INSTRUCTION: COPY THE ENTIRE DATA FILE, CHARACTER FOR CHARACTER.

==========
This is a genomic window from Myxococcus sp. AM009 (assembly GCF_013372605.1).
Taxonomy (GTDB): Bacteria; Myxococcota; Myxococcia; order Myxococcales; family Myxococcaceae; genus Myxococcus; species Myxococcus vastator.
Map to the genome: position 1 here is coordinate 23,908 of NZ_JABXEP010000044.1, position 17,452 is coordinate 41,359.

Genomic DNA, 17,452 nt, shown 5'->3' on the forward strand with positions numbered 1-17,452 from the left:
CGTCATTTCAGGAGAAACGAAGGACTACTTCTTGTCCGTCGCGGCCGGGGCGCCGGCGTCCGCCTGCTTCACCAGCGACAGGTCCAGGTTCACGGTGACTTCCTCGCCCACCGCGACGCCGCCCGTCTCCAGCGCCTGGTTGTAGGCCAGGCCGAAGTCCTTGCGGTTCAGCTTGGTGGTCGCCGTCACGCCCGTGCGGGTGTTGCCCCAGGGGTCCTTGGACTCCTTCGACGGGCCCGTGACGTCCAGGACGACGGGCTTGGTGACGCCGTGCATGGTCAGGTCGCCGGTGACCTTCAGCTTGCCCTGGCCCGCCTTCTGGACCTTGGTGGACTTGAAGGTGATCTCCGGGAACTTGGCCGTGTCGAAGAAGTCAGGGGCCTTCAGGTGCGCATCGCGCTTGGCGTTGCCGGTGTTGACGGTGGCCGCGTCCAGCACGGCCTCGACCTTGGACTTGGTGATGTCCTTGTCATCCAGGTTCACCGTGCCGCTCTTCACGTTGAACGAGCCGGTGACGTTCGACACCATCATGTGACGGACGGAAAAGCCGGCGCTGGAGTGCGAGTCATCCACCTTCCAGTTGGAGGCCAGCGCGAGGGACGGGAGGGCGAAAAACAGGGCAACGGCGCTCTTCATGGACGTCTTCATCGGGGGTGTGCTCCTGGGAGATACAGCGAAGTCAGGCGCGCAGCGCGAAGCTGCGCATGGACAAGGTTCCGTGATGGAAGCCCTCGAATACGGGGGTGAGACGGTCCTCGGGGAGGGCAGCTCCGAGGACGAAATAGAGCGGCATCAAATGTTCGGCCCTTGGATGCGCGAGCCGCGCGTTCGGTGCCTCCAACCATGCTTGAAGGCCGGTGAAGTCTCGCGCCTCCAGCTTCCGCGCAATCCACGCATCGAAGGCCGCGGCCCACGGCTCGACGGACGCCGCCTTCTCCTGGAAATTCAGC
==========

This is a genomic window from Myxococcus sp. AM009 (assembly GCF_013372605.1).
Taxonomy (GTDB): Bacteria; Myxococcota; Myxococcia; order Myxococcales; family Myxococcaceae; genus Myxococcus; species Myxococcus vastator.
Map to the genome: position 1 here is coordinate 23,908 of NZ_JABXEP010000044.1, position 17,452 is coordinate 41,359.

Genomic DNA, 17,452 nt, shown 5'->3' on the forward strand with positions numbered 1-17,452 from the left:
CGTCATTTCAGGAGAAACGAAGGACTACTTCTTGTCCGTCGCGGCCGGGGCGCCGGCGTCCGCCTGCTTCACCAGCGACAGGTCCAGGTTCACGGTGACTTCCTCGCCCACCGCGACGCCGCCCGTCTCCAGCGCCTGGTTGTAGGCCAGGCCGAAGTCCTTGCGGTTCAGCTTGGTGGTCGCCGTCACGCCCGTGCGGGTGTTGCCCCAGGGGTCCTTGGACTCCTTCGACGGGCCCGTGACGTCCAGGACGACGGGCTTGGTGACGCCGTGCATGGTCAGGTCGCCGGTGACCTTCAGCTTGCCCTGGCCCGCCTTCTGGACCTTGGTGGACTTGAAGGTGATCTCCGGGAACTTGGCCGTGTCGAAGAAGTCAGGGGCCTTCAGGTGCGCATCGCGCTTGGCGTTGCCGGTGTTGACGGTGGCCGCGTCCAGCACGGCCTCGACCTTGGACTTGGTGATGTCCTTGTCATCCAGGTTCACCGTGCCGCTCTTCACGTTGAACGAGCCGGTGACGTTCGACACCATCATGTGACGGACGGAAAAGCCGGCGCTGGAGTGCGAGTCATCCACCTTCCAGTTGGAGGCCAGCGCGAGGGACGGGAGGGCGAAAAACAGGGCAACGGCGCTCTTCATGGACGTCTTCATCGGGGGTGTGCTCCTGGGAGATACAGCGAAGTCAGGCGCGCAGCGCGAAGCTGCGCATGGACAAGGTTCCGTGATGGAAGCCCTCGAATACGGGGGTGAGACGGTCCTCGGGGAGGGCAGCTCCGAGGACGAAATAGAGCGGCATCAAATGTTCGGCCCTTGGATGCGCGAGCCGCGCGTTCGGTGCCTCCAACCATGCTTGAAGGCCGGTGAAGTCTCGCGCCTCCAGCTTCCGCGCAATCCACGCATCGAAGGCCGCGGCCCACGGCTCGACGGACGCCGCCTTCTCCTGGAAATTCAGC